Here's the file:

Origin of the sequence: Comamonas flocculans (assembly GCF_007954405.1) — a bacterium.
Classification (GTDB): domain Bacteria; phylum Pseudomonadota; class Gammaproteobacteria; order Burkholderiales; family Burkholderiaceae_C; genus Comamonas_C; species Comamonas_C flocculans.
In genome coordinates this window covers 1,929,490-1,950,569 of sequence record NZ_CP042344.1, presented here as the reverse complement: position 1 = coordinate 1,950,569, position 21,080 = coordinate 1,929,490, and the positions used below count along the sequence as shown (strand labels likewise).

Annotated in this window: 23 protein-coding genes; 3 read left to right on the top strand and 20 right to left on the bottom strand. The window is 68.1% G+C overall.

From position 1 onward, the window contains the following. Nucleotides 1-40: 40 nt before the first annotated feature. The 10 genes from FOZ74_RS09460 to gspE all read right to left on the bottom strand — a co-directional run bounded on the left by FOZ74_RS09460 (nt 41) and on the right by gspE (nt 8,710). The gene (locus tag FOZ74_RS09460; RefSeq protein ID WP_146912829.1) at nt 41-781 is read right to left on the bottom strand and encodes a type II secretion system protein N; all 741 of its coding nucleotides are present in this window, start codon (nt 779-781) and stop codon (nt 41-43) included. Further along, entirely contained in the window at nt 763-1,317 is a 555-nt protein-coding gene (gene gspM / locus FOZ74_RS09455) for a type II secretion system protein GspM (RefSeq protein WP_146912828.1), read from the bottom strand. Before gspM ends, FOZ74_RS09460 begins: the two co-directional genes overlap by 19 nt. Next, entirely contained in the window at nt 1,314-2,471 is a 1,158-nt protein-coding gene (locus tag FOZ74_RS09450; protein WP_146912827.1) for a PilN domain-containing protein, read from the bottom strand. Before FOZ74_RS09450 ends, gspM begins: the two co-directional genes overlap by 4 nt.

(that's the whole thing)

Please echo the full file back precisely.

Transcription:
Origin of the sequence: Comamonas flocculans (assembly GCF_007954405.1) — a bacterium.
Classification (GTDB): domain Bacteria; phylum Pseudomonadota; class Gammaproteobacteria; order Burkholderiales; family Burkholderiaceae_C; genus Comamonas_C; species Comamonas_C flocculans.
In genome coordinates this window covers 1,929,490-1,950,569 of sequence record NZ_CP042344.1, presented here as the reverse complement: position 1 = coordinate 1,950,569, position 21,080 = coordinate 1,929,490, and the positions used below count along the sequence as shown (strand labels likewise).

Annotated in this window: 23 protein-coding genes; 3 read left to right on the top strand and 20 right to left on the bottom strand. The window is 68.1% G+C overall.

From position 1 onward, the window contains the following. Nucleotides 1-40: 40 nt before the first annotated feature. The 10 genes from FOZ74_RS09460 to gspE all read right to left on the bottom strand — a co-directional run bounded on the left by FOZ74_RS09460 (nt 41) and on the right by gspE (nt 8,710). The gene (locus tag FOZ74_RS09460; RefSeq protein ID WP_146912829.1) at nt 41-781 is read right to left on the bottom strand and encodes a type II secretion system protein N; all 741 of its coding nucleotides are present in this window, start codon (nt 779-781) and stop codon (nt 41-43) included. Further along, entirely contained in the window at nt 763-1,317 is a 555-nt protein-coding gene (gene gspM / locus FOZ74_RS09455) for a type II secretion system protein GspM (RefSeq protein WP_146912828.1), read from the bottom strand. Before gspM ends, FOZ74_RS09460 begins: the two co-directional genes overlap by 19 nt. Next, entirely contained in the window at nt 1,314-2,471 is a 1,158-nt protein-coding gene (locus tag FOZ74_RS09450; protein WP_146912827.1) for a PilN domain-containing protein, read from the bottom strand. Before FOZ74_RS09450 ends, gspM begins: the two co-directional genes overlap by 4 nt.